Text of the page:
We preach in hopes that you will learn and live more fully for the glory of God.
"Live in such a way that you rejoice over the fall of Babylon rather than fear it."
The second section of Revelation contains haunting symbols. Beasts, bowls, and a place called Babylon all find climax in a war (Armageddon). Surrounding the ominous illusions is a life changing message. "...the Lamb will triumph over them because he is Lord of lords and King of kings." This is a series of sermons on Revelation 12-19 and how you can share in Jesus' victory.
Most often we think of church in terms of what we get out of it. We regard the church as something built for us. The book of Ephesians teaches something different. It explains that the church should be built on, centered around, and exist for Jesus; it teaches that it is His.
Peter promised he’d never forsake Jesus—he’d even die for him. But moments later, when Jesus was arrested, Peter denied even knowing him…three times. Then, he watched as Jesus was unfairly tried, mocked, beaten, whipped, tortured, and crucified. Peter wept bitterly, but no amount of tears could erase the guilt and shame. Three days later Jesus’ resurrection sent Peter running and swimming.
There’s a moment from the life of Jesus that is celebrated every year. Jesus entered Jerusalem while throngs of people shouted praise and placed palm branches in his path. What isn’t celebrated is the events of the following morning. The celebration was over, Jesus had driven greedy people from the temple, and the religious leaders were mad. In this moment, there was no crowd, but three groups of people still came to him. This is a Palm Sunday sermon about Jesus and those people: The Blind, The Lame, and The Children.
As Jesus hung on a cross dying, bleeding out, every breath moving him one breath closer to his last, he made seven statements. These words teach us a lot about Jesus—his sacrifice and love for people. This is a series of sermons on the seven sayings of Jesus from the cross.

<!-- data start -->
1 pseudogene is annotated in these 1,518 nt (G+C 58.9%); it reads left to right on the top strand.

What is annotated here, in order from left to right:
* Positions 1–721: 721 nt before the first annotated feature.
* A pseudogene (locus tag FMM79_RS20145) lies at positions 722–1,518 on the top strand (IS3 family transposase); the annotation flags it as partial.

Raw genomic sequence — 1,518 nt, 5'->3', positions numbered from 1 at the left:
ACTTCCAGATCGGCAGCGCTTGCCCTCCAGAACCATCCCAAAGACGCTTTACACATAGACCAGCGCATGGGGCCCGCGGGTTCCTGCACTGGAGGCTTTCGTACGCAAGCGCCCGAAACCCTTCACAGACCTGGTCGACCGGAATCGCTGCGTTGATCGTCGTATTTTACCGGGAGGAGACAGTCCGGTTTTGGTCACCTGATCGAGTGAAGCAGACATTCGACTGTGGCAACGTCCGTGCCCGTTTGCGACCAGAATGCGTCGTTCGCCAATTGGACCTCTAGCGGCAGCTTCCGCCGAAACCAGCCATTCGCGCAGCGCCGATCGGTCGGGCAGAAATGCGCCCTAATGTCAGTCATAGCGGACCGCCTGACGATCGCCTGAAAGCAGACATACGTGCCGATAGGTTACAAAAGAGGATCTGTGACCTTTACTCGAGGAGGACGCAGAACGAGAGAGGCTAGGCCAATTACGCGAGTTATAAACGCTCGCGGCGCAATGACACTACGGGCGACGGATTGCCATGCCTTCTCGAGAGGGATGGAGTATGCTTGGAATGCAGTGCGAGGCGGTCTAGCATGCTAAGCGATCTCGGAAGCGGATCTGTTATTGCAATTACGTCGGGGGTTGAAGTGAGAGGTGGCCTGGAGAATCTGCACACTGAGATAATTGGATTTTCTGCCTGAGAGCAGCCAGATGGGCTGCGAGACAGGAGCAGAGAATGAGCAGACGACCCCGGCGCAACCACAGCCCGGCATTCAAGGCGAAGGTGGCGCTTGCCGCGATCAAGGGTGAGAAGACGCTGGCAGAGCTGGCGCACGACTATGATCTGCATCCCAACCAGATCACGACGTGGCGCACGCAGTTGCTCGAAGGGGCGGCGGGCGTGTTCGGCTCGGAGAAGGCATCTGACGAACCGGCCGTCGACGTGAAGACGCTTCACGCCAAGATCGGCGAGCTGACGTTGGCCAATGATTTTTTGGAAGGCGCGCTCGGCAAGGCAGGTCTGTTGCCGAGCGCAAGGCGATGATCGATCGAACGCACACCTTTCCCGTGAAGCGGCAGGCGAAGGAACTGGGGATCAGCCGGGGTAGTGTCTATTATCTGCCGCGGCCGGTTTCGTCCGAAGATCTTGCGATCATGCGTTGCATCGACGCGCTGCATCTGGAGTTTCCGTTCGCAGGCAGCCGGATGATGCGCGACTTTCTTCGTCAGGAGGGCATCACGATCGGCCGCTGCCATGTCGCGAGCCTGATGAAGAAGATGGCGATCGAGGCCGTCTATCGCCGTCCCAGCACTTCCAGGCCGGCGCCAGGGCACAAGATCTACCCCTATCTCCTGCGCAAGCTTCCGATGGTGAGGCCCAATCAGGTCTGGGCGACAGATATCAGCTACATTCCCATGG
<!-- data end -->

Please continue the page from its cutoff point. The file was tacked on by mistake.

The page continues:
God used this man named Paul to write much of the New Testament. What he writes about prayer might surprise you. He doesn’t spend any space on what it is and only a little space on how to do it. What he wrote about prayer seems to center on a single command: Pray. This is a series of sermons on Paul’s writings about prayer—the hope is that you’ll be inspired to do it more.
Like the wind, years fly by in an ever-changing and unpredictable way. As they do, all of our moments – good and bad – are tainted how fleeting life is. Anytime can be the last time. This sermon offers a biblical response to the temporary and capricious nature of life.
Christmas is stressful for everyone, but consider Jesus’ mother. Mary was a young girl who was engaged to be married. An angel told her she was pregnant, despite her being a virgin. It was a miraculous conception, but nobody would believe that. While we worry about our in-laws coming over, she worried her fiancé would leave her, family reject her, and society scorn her. Yet, the story of her pregnancy includes a song of celebration—a song called The Magnificat. The truths that compelled her to worship in the hard months of pregnancy can, and should, compel us to worship this Christmas…and every Christmas. These are lessons from The Magnificat.
Jesus’ longest recorded sermon, and most influential, is traditionally called The Sermon the Mount. The sermon is full of famous proclamations, phrases that are often memorized or hung on walls. But why are these words important 2,000 years later? This series of sermons is about The Sermon on the Mount and why it still matters.
We are living in a time when human life has been devalued. This leaves people, maybe you, wondering if they have any real worth. Many come to the conclusion that they don’t. It is not hard to see that the implications of this are far reaching—connected to a plethora of social ills. Here’s the good news: God has emphatically declared that you matter. This series of sermons examines how and why God has made this declaration.
The key question a church asks determines the direction they go. Too many churches are asking the wrong question: What have we always done? What are the cool churches doing? What will make us grow? The right question is very different; it is much more glorious. This sermon offers the key question every church should ask and gives insight into how Creekside is answering it.